#BreakingtheStereotype: Suit Up Ladies, We're Crashing the D&D Boys' Club

In the past two years, I’ve traveled across the continent in search of a long-lost lover, fought gun-wielding hippos in a gladiator ring, outsmarted a dragon and set eyes upon unfathomable riches in the depths of long-forgotten ruins. All these adventures (and many more) color my real-life experiences in Dungeons & Dragons: making life-long friends around my small dining room table, laughing until we’re breathless over bad accents or plot twists and wiping our sweaty palms before making life-or-death dice rolls.

While I’ve only dipped my toe into the world of tabletop role-playing games fairly recently, I’ve become passionate about the endless creativity of D&D, and I have been incredibly lucky to share that passion with good people. I’ve had such a great experience with the game that I wanted to see like-minded girls thrive in the community too. However, you can imagine my disappointment (but not surprise) when I started to notice a persisting trend: many girls who show interest in D&D feel intimidated or reluctant to join the perceived male-dominated spaces and narratives of the game. And I don’t blame them, since many of them have experienced gatekeeping and even outright objectification by male players that made them shy away from joining their local groups.

As a resident veteran of all things nerdy, I’ve seen fandom and gaming landscapes change a lot over the years. And, by extension, I’ve also seen how things haven’t changed much at all. Before I fell in love with the world of D&D, I originally got into gaming with my two younger brothers. And, while it remains one of our favorite bonding pastimes today, I know that our experiences within the broader community haven't always been the same. Women are still frequently subjected to gatekeeping and hostility from the gaming community, despite making up nearly half of the gamer demographic. Now, I know what you’re thinking—“C’mon people! It’s 2019!”—and you’re right: Gamer communities are more diverse than ever, but just as many are still nailing “no girls allowed” signs to their front doors as ugly stereotypes persist. So… what’s up with that?

Wanting to learn more about what’s going on in my local gaming community, I decided to sit down with my own D&D group—a lovely group of ladies who play with me once a week—and ask them about their experiences, not only in the realm of tabletop gaming, but as part of the nerd/geek culture in general.

First, I asked Anna, Ariel and Ashly if they have ever felt unwelcome or been treated differently by men during a game of D&D. Anna, a recent UNC-Chapel Hill graduate with a BA in Linguistics, answered that she’d been lucky enough not to have any man make her feel unwelcome, but she said that she often feels like the odd one out in groups that are dominantly male. Ashly, a graduate from the University of Nevada, answered, "Definitely, yes. At a table, where I was the only female player and my character was the only female adventurer, I had a male DM who consistently put my character in sexual situations that neither she nor I consented to, and the other male players said nothing about it, often role-playing into the situation as if it were normal.”

All I can say to that is yikes.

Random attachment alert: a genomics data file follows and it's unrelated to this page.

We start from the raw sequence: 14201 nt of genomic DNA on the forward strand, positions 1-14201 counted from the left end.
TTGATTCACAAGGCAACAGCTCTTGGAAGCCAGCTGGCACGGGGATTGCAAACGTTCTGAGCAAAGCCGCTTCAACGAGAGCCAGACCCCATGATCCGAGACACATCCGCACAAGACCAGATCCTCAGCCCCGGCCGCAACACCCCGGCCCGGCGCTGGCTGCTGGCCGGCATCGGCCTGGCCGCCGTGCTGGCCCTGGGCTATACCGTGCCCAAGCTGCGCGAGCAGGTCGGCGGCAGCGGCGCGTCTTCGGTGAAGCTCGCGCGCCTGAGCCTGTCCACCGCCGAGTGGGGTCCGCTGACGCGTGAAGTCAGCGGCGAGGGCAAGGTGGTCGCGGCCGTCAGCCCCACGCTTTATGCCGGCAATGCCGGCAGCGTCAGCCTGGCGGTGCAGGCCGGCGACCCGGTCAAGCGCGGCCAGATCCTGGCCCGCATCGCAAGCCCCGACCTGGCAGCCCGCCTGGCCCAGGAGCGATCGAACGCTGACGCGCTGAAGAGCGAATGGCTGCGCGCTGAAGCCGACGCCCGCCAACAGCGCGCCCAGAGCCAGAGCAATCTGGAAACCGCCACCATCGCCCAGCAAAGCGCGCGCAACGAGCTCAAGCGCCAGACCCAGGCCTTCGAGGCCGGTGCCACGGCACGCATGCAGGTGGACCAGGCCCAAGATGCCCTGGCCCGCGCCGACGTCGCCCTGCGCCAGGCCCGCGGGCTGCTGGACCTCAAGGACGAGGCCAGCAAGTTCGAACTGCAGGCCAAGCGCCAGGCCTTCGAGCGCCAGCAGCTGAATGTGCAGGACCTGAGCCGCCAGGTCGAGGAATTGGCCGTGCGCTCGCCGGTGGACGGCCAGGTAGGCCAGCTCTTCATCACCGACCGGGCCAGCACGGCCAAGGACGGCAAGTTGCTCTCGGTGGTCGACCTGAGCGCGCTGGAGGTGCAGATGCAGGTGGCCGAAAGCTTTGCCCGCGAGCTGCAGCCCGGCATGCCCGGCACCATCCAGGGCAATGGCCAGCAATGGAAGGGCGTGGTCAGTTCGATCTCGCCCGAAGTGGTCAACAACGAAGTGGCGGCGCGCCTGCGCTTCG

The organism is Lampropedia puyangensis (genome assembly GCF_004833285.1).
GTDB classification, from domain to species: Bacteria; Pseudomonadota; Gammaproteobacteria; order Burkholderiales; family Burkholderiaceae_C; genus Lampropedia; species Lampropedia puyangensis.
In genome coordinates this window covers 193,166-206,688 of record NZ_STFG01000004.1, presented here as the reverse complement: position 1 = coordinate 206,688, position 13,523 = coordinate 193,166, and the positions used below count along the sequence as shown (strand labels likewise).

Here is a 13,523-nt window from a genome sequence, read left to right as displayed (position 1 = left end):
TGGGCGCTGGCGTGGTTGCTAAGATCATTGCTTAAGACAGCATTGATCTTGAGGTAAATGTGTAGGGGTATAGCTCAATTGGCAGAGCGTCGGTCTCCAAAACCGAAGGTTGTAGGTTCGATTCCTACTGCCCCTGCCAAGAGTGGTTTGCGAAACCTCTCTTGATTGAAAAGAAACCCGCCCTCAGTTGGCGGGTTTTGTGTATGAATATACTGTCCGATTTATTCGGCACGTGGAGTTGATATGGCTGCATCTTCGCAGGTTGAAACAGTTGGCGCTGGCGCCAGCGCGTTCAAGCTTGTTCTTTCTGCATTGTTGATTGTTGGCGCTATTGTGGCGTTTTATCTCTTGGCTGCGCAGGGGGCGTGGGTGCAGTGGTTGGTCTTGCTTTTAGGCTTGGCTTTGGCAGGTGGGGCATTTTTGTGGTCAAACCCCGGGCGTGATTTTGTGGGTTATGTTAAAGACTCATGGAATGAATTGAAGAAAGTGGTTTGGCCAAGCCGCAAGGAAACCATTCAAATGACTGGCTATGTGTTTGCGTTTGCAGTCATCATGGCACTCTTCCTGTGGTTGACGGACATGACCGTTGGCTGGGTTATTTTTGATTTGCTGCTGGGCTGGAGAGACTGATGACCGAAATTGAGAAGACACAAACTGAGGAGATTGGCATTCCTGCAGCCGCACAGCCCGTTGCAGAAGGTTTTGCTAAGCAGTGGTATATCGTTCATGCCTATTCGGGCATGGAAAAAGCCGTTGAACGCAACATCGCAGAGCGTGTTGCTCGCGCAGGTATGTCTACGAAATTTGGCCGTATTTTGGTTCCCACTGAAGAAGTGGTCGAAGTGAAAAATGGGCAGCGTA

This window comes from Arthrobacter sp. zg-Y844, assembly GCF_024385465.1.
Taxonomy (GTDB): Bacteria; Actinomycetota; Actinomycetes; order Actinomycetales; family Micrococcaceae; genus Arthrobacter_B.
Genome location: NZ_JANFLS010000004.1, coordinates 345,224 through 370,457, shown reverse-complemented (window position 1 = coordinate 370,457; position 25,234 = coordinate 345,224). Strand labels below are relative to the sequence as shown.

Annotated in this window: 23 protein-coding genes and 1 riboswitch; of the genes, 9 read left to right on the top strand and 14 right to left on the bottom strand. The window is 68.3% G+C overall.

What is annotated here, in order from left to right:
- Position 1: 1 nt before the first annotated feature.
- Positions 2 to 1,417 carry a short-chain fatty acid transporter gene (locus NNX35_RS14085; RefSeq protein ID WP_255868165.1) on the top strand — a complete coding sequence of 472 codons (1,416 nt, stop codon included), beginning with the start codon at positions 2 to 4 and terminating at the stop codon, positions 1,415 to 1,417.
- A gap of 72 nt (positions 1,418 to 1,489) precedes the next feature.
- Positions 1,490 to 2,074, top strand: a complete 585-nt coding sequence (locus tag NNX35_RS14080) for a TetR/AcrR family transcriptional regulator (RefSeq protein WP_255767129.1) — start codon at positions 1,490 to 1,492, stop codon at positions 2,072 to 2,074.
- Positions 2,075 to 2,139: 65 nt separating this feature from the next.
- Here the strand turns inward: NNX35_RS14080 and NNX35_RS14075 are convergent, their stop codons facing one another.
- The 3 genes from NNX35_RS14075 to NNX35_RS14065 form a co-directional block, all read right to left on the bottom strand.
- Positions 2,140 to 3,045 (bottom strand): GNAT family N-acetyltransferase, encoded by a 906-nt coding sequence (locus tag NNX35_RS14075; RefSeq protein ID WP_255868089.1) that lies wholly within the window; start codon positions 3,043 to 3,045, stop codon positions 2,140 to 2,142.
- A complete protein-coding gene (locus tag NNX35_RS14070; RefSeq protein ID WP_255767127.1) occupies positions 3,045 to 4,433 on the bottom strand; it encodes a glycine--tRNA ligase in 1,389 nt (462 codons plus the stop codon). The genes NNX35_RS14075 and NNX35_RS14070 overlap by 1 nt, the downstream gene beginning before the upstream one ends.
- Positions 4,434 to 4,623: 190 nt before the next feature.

Second, I asked if any of them believed that there’s a lingering stigma against nerdy/geeky girls, and their answers were a unanimous yes. “It's just weird that nerd/geek culture is very male dominated, so you're already set up to feel like you're not part of the group. To compensate, I feel like I have to prove I am ‘nerdy enough’ to be talking about it,” Anna told me. Ariel, another graduate from Kenyon College in Ohio, agreed:

“I think there's been a stigma for a long time. As far as personal experience, exposure to it depends on what circles you socialize in, where you are and who you play with. I think there are many instances in the modern patriarchal world where men see women ‘encroaching’ on their spheres (whether it's a professional field, like math or science, or something like D&D), and in reaction, they try to invalidate the women in an attempt to keep them out.”

Despite all of this, we have both D&D old-timers (like Anna and Ashly) and women who’re just starting out (like Ariel) who are playing, contributing and creating content for tabletop games. D&D, in particular, is in the midst of a renaissance right now, spearheaded by a growing population of diverse players. That led me to my final question: do any of them feel like D&D is still considered a boys' club?

The three of them agreed that, in their experience, D&D groups and narratives are still often dominantly male. However, the community has changed a lot over the years, and we all agree that it’s for the better:

“I’m really excited that women are branching into these hobbies more and that [the creators] themselves have acknowledged that both players and characters can come from a wide breadth of demographics and backgrounds. D&D in popular media has also helped it reach a wider audience. I would love to see more groups like ours that welcome a minority into a game they might not have felt welcome in before.”

I couldn’t have said it better myself, Anna.

Personally, D&D has become one of my most treasured creative outlets. It has become a place where I can vicariously explore my sexual orientation, gender and wanderlust in fantastical settings where the only limit is my own imagination. Therefore, if you’re thinking about digging out an old set of dice and playing a round of D&D on your next free weekend, I only have one thing to say:

Suit up ladies, we’re crashing the D&D boys' club.